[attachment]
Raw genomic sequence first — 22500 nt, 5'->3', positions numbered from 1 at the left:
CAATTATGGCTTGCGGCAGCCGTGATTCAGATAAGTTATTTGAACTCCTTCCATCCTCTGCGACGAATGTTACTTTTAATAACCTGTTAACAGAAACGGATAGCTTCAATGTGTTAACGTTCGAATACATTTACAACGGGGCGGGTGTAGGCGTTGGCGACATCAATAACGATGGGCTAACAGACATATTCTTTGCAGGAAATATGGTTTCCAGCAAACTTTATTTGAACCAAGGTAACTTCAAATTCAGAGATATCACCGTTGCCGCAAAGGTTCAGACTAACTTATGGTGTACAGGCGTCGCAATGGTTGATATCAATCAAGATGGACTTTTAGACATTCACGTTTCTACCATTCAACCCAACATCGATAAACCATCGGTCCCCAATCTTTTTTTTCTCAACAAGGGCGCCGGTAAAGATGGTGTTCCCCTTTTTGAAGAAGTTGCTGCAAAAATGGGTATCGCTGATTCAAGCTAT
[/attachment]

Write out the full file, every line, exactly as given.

Raw genomic sequence first — 22500 nt, 5'->3', positions numbered from 1 at the left:
CAATTATGGCTTGCGGCAGCCGTGATTCAGATAAGTTATTTGAACTCCTTCCATCCTCTGCGACGAATGTTACTTTTAATAACCTGTTAACAGAAACGGATAGCTTCAATGTGTTAACGTTCGAATACATTTACAACGGGGCGGGTGTAGGCGTTGGCGACATCAATAACGATGGGCTAACAGACATATTCTTTGCAGGAAATATGGTTTCCAGCAAACTTTATTTGAACCAAGGTAACTTCAAATTCAGAGATATCACCGTTGCCGCAAAGGTTCAGACTAACTTATGGTGTACAGGCGTCGCAATGGTTGATATCAATCAAGATGGACTTTTAGACATTCACGTTTCTACCATTCAACCCAACATCGATAAACCATCGGTCCCCAATCTTTTTTTTCTCAACAAGGGCGCCGGTAAAGATGGTGTTCCCCTTTTTGAAGAAGTTGCTGCAAAAATGGGTATCGCTGATTCAAGCTAT